In some embodiments, R4, R5 and R6 are independently hydrogen, alkyl, or aryl. In other embodiments, R4, R5 and R6 are independently alkyl, or aryl. In still other embodiments, R4, R5 and R6 are independently methyl or phenyl. In still other embodiments, R4, R5 and R6 are methyl.

In some embodiments, R1, R2 and R3 are independently alkyl, alkoxy or halo, L1 is alkyldiyl and R4, R5 and R6 are independently hydrogen, alkyl, or aryl. In other embodiments, R1, R2 and R3 are alkyl or alkoxy, L1 is (C8-C15) alkanyleno and R4, R5 and R6 are independently alkyl, or aryl. In still other embodiments, R1, R2 and R3 are ethoxy or methyl, L1 is (C10-C11) alkanyleno and R4, R5 and R6 are independently methyl or phenyl.

In some embodiments, R4, R5 and R6 are methyl. In other embodiments, R5 is phenyl.

In some embodiments, the compounds of Formula (II) have the structure:

Exemplary methods of synthesizing compounds described herein are presented in Schemes 1-4, infra. Starting materials useful for preparing compounds described herein are commercially available or can be prepared by well-known synthetic methods. Other methods for synthesis of the compounds described herein will be readily apparent to the skilled artisan. Accordingly, the methods presented in Schemes 1-4 herein are illustrative rather than comprehensive.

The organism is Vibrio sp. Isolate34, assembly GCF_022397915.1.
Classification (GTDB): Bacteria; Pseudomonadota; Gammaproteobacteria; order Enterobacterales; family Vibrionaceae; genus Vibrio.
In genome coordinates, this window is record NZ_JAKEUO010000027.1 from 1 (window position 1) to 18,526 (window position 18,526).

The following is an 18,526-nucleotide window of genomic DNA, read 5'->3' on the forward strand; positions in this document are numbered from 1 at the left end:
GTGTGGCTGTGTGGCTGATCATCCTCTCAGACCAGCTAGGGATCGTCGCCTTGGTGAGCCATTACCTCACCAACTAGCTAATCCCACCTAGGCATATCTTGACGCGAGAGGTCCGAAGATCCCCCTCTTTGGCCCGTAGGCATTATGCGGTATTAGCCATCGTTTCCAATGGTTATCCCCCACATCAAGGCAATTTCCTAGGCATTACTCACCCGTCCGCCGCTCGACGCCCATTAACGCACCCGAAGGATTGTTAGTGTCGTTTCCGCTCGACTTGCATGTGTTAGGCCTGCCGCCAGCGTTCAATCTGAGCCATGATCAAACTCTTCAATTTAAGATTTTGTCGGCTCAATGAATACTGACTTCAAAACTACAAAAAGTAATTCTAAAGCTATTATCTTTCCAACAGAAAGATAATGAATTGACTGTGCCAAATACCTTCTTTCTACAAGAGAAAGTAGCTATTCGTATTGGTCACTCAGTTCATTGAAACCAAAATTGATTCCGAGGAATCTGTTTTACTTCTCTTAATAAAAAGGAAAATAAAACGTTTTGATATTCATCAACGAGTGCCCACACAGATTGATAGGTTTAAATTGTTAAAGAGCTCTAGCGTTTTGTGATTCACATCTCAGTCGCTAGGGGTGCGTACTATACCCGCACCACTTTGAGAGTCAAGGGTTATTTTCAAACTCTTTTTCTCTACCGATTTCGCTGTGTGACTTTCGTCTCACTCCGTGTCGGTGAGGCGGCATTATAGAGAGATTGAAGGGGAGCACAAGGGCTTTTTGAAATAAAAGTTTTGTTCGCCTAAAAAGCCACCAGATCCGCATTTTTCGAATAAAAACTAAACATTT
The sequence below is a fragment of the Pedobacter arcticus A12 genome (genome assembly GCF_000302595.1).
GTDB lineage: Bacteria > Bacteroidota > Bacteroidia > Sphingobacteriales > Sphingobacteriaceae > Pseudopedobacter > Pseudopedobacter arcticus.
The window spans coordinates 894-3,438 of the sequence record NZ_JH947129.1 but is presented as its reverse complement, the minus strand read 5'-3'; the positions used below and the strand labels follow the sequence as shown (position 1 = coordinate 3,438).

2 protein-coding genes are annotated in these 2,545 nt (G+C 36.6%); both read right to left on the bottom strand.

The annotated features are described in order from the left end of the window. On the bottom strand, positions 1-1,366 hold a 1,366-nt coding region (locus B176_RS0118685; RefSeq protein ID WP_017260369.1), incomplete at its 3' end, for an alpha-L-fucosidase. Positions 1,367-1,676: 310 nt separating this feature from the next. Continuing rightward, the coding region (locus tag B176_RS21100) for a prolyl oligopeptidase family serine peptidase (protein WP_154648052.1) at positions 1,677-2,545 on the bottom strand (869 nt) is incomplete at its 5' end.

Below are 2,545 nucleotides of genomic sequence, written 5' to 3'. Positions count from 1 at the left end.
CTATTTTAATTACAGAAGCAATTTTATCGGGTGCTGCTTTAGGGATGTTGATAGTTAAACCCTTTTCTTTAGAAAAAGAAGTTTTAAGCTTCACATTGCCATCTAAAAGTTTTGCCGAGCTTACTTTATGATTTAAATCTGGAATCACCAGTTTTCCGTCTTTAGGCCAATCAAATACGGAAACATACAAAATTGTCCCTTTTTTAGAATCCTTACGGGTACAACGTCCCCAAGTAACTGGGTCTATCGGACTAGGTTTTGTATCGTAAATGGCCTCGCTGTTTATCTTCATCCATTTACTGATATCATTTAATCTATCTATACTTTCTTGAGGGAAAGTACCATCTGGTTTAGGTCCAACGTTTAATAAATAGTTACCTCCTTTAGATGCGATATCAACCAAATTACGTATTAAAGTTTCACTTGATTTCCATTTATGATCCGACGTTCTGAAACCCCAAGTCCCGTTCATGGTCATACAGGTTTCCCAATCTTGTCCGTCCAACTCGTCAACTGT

Referring now to FIG. 1, 10-undecanoyl chloride 10 is reacted with dimethylamine 11 to provide amide 12. Amide 12 is then hydrosilylated with silane 13 in presence of a platinum catalyst to yield compound 1.

Referring now to FIG. 2, the imine of undecylenic aldehyde 14 is formed upon treatment with methylamine 15. The imine 16 is reduced with sodium borohydride 17 to provide amine 18 which is hydrosilylated with silane 13 in the presence of a platinum catalyst to provide the mono-methylated amine 19. Amine 19 may be reacted with acetyl chloride 20, benzenesulfonyl chloride 21, ethyl chloroformate 22, N,N-dimethylcarbamyl chloride 23 or N,N-dimethylsulphamoyl chloride 24 to provide silicon compounds 3, 4, 5, 6 and 7, respectively.

Referring now to FIG. 3, 10-undecen-1-ol 25 is hydrosilylated with silane 13 in the presence of a platinum catalyst to provide silyl alcohol 26. Acylation of silyl alcohol 26 with acetyl chloride 20 or N,N-dimethylcarbamyl chloride 23, provides silicon compounds 8 and 9, respectively.

Referring now to FIG. 4, bromide 37 is displaced with dimethylamine 11 to provide the amine 38 which is then hydrosilated with silane in the presence of platinum catalyst to yield the silylamine 39. Compound 39 may be used as the ionizable component of a mixed mode chromatography support.